After writing 16 best-selling novels in 17 years, you’d think that Irish author Cathy Kelly might have earned the right to sit back and enjoy her success – even if just for a moment. But when the Weekly speaks to her over the phone from Ireland, first thing on a Monday morning, she is still reeling from a busy weekend with her twin 11-year-old sons, Dylan and Murray, and is about to sit down to work on her next novel, while also thinking about the meals she needs to put in the freezer before she heads off on her forthcoming visit to New Zealand.
“It’s impossible to get the balance right,” laughs Cathy (48), whose warmth and good humour has endeared her to readers the world over.
“The hard part is trying to do it all while not being the screeching mother from hell that you promised yourself you would never become! I do feel that I’m really privileged that I can work at home, have a career and still be there for my children. But the idea that it works easily is crazy.”
Thankfully, Cathy says things have eased up slightly since the very early days in her sons’ lives.
“The first year was just about survival really. I think all first-time mums feel like they’re doing everything incorrectly – well, I felt that only double! Now they’re much more independent and though they’re not identical, they have this wonderful bond and they look after each other, so I feel very blessed.”
And while the success of her books should have put paid to any self-doubt about her abilities as a writer, Cathy says she still spends lots of time worrying.
“I’m always second guessing myself. I’ll write something and then look at the computer and think to myself, ‘Oh, you’re an idiot.’ It’s usually when I get to the halfway point in a book that it starts to go quickly and you’re cruising along and feeling delighted with yourself.”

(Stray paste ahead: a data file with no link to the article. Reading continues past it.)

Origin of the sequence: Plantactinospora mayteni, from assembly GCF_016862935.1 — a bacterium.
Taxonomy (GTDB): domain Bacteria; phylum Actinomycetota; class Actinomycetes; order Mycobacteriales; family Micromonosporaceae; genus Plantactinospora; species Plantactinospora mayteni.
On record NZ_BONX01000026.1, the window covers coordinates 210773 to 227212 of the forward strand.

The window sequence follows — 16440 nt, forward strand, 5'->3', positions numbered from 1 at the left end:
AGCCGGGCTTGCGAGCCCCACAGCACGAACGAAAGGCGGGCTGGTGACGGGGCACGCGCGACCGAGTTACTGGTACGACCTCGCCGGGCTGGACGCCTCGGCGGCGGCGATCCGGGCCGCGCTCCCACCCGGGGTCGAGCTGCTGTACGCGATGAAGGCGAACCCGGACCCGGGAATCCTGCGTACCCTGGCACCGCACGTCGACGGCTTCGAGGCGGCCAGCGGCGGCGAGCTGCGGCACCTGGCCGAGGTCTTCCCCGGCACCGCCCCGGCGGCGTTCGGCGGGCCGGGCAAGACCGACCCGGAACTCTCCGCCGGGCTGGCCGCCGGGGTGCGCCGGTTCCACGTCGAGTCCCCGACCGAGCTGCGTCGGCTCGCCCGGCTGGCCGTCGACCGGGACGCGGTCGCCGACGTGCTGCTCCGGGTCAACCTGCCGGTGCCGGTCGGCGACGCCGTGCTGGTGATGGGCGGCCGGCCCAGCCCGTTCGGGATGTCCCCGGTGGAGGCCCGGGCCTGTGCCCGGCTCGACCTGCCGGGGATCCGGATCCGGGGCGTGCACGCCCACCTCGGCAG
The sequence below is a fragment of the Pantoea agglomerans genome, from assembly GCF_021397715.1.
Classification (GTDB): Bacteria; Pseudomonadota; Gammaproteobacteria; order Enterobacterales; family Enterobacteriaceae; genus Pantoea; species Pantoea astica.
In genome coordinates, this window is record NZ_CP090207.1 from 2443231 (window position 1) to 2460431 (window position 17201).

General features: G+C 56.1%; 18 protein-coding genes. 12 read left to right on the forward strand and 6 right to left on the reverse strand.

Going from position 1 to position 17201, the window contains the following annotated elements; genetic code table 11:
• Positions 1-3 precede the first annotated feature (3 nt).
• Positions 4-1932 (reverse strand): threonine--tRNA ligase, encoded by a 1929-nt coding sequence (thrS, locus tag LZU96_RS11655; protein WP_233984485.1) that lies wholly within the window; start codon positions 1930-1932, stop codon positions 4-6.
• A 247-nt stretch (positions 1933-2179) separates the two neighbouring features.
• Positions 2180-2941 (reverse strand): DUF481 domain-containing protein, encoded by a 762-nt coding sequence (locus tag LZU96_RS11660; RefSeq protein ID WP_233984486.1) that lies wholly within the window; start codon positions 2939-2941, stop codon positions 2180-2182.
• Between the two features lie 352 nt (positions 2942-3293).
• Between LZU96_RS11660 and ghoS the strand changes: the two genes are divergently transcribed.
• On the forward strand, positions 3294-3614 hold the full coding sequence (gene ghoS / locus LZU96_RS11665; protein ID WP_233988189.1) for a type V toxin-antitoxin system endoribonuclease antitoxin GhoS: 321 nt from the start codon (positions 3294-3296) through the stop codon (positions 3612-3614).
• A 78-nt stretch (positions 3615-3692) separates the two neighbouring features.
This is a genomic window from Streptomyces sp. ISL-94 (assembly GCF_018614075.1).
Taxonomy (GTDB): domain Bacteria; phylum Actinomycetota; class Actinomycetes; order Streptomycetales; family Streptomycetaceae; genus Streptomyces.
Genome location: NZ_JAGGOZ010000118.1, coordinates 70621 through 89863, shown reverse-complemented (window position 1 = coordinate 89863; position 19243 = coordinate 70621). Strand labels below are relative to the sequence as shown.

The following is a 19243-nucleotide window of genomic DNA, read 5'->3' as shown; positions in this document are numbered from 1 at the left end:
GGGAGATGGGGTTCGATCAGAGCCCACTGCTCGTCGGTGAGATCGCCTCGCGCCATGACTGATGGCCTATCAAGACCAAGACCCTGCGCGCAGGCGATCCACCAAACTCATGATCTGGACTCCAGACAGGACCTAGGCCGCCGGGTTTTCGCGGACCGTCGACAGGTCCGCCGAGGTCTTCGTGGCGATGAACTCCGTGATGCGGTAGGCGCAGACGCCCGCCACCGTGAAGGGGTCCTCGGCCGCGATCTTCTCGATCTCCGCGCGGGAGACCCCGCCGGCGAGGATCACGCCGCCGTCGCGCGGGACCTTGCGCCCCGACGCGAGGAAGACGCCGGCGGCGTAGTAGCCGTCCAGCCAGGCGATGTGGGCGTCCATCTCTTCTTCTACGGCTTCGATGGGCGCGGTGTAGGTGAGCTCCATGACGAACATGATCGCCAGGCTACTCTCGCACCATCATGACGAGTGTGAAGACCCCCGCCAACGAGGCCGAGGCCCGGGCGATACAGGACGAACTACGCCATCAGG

Thankfully, Cathy gets lots of support from her husband John Sheehan, who looks after the business side of her work – though even he doesn’t get treated to a sneak preview.
“I never let him read things early,” says Cathy. “When I’m working on something, I always think, ‘Oh, no, that’s dreadful, you couldn’t possibly read that.’ Then when he does read it, I can’t bear to look at him – I make him do it when I’m not there.”
But Cathy, who counts fellow Irish author Marian Keyes among her good pals, admits that once the finished product is out in the world, she does relish the kind words from her readers.
“I get such amazing and warm feedback as if everyone is urging me on, in a lovely way. I’m still overwhelmed that I can be sitting at my desk pouring a bit of me on to the page and then someone thousands of miles away can say, ‘Oh, yes, I feel that too!’ I think a lot of what we experience is universal – we all have the same worries and thoughts, and if someone tells me that I helped them, that is always my biggest joy.”
And when she’s not reaching out to women around the world through her novels, Cathy is doing it through another outlet with her work as a Unicef Ambassador.
“I’ve always thought these charities needed people with practical skills, which I don’t have,” she says. “When Unicef asked me to be involved, I was overjoyed. I realised this is something I can do – I can visit places in the third world and then come home and go around the country and talk about it. It make me very proud that I can do something to help other women and children.”
In fact, so dedicated is Cathy to improving the lives of women that even on the homefront, she has this mission in mind. “I’m working very hard to make sure that my boys are going to be fabulous husbands one day,” she laughs. “I’ve taught them to make pancakes – with strict supervision – and I also had them vacuuming the other day. I want them to be able to do things and look after themselves.”
In the meantime, however, Cathy is still in mum-mode, making sure everything is sorted at home before she heads Downunder for what will be her fourth trip to see her Kiwi fans.
"I’m so excited,” she squeals down the line. “I just can’t wait. In case you can’t tell, I really love to meet people and to have a good chat.”
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